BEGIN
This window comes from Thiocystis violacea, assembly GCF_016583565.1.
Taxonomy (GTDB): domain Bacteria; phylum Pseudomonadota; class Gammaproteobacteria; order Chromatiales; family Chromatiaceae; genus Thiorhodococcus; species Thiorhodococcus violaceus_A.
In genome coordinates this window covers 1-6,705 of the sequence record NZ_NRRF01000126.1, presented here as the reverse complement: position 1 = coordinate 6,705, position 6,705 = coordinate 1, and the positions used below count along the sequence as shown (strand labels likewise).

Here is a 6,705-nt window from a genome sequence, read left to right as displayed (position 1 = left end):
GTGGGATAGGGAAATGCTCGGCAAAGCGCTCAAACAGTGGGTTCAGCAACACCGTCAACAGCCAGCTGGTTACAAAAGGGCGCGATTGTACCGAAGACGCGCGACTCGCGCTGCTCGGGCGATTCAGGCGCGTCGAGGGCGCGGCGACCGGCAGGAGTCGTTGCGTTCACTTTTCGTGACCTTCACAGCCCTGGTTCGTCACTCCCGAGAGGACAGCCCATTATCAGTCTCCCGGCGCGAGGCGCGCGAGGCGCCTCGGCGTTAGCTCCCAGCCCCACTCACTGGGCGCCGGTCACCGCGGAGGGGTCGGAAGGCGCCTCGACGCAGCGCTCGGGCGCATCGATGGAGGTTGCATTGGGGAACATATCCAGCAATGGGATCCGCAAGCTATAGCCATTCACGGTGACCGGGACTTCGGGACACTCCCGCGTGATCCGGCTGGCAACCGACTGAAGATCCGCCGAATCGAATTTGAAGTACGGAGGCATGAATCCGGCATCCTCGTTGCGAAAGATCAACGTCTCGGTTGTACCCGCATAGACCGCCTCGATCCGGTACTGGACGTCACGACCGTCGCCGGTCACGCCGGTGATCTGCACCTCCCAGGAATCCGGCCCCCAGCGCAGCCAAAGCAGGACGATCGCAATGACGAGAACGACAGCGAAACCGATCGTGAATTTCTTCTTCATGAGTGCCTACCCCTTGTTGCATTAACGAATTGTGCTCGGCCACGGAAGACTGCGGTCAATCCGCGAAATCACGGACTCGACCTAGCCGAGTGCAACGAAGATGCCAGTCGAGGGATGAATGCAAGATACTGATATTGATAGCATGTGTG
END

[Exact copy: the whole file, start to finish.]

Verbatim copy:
This window comes from Thiocystis violacea, assembly GCF_016583565.1.
Taxonomy (GTDB): domain Bacteria; phylum Pseudomonadota; class Gammaproteobacteria; order Chromatiales; family Chromatiaceae; genus Thiorhodococcus; species Thiorhodococcus violaceus_A.
In genome coordinates this window covers 1-6,705 of the sequence record NZ_NRRF01000126.1, presented here as the reverse complement: position 1 = coordinate 6,705, position 6,705 = coordinate 1, and the positions used below count along the sequence as shown (strand labels likewise).

Here is a 6,705-nt window from a genome sequence, read left to right as displayed (position 1 = left end):
GTGGGATAGGGAAATGCTCGGCAAAGCGCTCAAACAGTGGGTTCAGCAACACCGTCAACAGCCAGCTGGTTACAAAAGGGCGCGATTGTACCGAAGACGCGCGACTCGCGCTGCTCGGGCGATTCAGGCGCGTCGAGGGCGCGGCGACCGGCAGGAGTCGTTGCGTTCACTTTTCGTGACCTTCACAGCCCTGGTTCGTCACTCCCGAGAGGACAGCCCATTATCAGTCTCCCGGCGCGAGGCGCGCGAGGCGCCTCGGCGTTAGCTCCCAGCCCCACTCACTGGGCGCCGGTCACCGCGGAGGGGTCGGAAGGCGCCTCGACGCAGCGCTCGGGCGCATCGATGGAGGTTGCATTGGGGAACATATCCAGCAATGGGATCCGCAAGCTATAGCCATTCACGGTGACCGGGACTTCGGGACACTCCCGCGTGATCCGGCTGGCAACCGACTGAAGATCCGCCGAATCGAATTTGAAGTACGGAGGCATGAATCCGGCATCCTCGTTGCGAAAGATCAACGTCTCGGTTGTACCCGCATAGACCGCCTCGATCCGGTACTGGACGTCACGACCGTCGCCGGTCACGCCGGTGATCTGCACCTCCCAGGAATCCGGCCCCCAGCGCAGCCAAAGCAGGACGATCGCAATGACGAGAACGACAGCGAAACCGATCGTGAATTTCTTCTTCATGAGTGCCTACCCCTTGTTGCATTAACGAATTGTGCTCGGCCACGGAAGACTGCGGTCAATCCGCGAAATCACGGACTCGACCTAGCCGAGTGCAACGAAGATGCCAGTCGAGGGATGAATGCAAGATACTGATATTGATAGCATGTGTG